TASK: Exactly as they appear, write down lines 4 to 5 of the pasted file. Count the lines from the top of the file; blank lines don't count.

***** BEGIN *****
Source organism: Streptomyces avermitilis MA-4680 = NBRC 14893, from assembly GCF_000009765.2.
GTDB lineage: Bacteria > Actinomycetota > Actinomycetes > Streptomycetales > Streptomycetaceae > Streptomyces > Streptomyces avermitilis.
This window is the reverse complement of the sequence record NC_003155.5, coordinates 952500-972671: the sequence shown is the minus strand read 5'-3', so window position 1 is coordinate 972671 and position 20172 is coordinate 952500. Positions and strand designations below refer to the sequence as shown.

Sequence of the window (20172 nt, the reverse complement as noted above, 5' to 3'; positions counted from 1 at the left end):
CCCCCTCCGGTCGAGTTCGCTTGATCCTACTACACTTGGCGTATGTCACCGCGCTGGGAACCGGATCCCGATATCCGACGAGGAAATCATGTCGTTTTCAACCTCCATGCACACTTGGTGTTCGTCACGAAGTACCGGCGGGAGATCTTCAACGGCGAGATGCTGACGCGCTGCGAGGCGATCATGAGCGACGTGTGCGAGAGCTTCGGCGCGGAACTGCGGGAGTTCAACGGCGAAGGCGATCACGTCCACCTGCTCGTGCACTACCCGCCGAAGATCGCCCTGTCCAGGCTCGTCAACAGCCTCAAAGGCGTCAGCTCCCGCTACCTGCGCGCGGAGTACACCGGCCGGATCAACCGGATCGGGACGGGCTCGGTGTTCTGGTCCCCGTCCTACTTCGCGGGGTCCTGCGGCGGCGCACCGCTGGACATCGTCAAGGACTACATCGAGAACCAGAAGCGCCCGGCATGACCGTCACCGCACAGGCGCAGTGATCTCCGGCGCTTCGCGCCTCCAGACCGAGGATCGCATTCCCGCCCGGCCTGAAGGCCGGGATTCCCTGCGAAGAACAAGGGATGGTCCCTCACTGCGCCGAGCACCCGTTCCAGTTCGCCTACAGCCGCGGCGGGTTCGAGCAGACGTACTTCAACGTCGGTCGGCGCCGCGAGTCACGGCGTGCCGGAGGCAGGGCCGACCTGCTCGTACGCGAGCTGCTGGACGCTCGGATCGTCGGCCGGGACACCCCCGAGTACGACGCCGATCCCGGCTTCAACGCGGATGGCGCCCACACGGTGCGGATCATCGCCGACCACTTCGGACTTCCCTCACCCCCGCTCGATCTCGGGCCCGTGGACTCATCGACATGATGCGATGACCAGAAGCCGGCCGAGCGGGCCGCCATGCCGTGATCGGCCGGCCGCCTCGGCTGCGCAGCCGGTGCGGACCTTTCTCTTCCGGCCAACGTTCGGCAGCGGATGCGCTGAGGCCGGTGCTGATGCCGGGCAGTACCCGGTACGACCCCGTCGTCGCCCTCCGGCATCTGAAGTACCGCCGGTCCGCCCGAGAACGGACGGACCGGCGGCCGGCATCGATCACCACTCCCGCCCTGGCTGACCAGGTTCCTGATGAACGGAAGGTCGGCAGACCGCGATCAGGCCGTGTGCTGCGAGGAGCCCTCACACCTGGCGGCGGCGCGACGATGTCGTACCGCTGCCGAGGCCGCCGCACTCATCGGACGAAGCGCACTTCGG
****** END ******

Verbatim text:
Sequence of the window (20172 nt, the reverse complement as noted above, 5' to 3'; positions counted from 1 at the left end):
CCCCCTCCGGTCGAGTTCGCTTGATCCTACTACACTTGGCGTATGTCACCGCGCTGGGAACCGGATCCCGATATCCGACGAGGAAATCATGTCGTTTTCAACCTCCATGCACACTTGGTGTTCGTCACGAAGTACCGGCGGGAGATCTTCAACGGCGAGATGCTGACGCGCTGCGAGGCGATCATGAGCGACGTGTGCGAGAGCTTCGGCGCGGAACTGCGGGAGTTCAACGGCGAAGGCGATCACGTCCACCTGCTCGTGCACTACCCGCCGAAGATCGCCCTGTCCAGGCTCGTCAACAGCCTCAAAGGCGTCAGCTCCCGCTACCTGCGCGCGGAGTACACCGGCCGGATCAACCGGATCGGGACGGGCTCGGTGTTCTGGTCCCCGTCCTACTTCGCGGGGTCCTGCGGCGGCGCACCGCTGGACATCGTCAAGGACTACATCGAGAACCAGAAGCGCCCGGCATGACCGTCACCGCACAGGCGCAGTGATCTCCGGCGCTTCGCGCCTCCAGACCGAGGATCGCATTCCCGCCCGGCCTGAAGGCCGGGATTCCCTGCGAAGAACAAGGGATGGTCCCTCACTGCGCCGAGCACCCGTTCCAGTTCGCCTACAGCCGCGGCGGGTTCGAGCAGACGTACTTCAACGTCGGTCGGCGCCGCGAGTCACGGCGTGCCGGAGGCAGGGCCGACCTGCTCGTACGCGAGCTGCTGGACGCTCGGATCGTCGGCCGGGACACCCCCGAGTACGACGCCGATCCCGGCTTCAACGCGGATGGCGCCCACACGGTGCGGATCATCGCCGACCACTTCGGACTTCCCTCACCCCCGCTCGATCTCGGGCCCGTGGACTCATCGACATGATGCGATGACCAGAAGCCGGCCGAGCGGGCCGCCATGCCGTGATCGGCCGGCCGCCTCGGCTGCGCAGCCGGTGCGGACCTTTCTCTTCCGGCCAACGTTCGGCAGCGGATGCGCTGAGGCCGGTGCTGATGCCGGGCAGTACCCGGTACGACCCCGTCGTCGCCCTCCGGCATCTGAAGTACCGCCGGTCCGCCCGAGAACGGACGGACCGGCGGCCGGCATCGATCACCACTCCCGCCCTGGCTGACCAGGTTCCTGATGAACGGAAGGTCGGCAGACCGCGATCAGGCCGTGTGCTGCGAGGAGCCCTCACACCTGGCGGCGGCGCGACGATGTCGTACCGCTGCCGAGGCCGCCGCACTCATCGGACGAAGCGCACTTCGG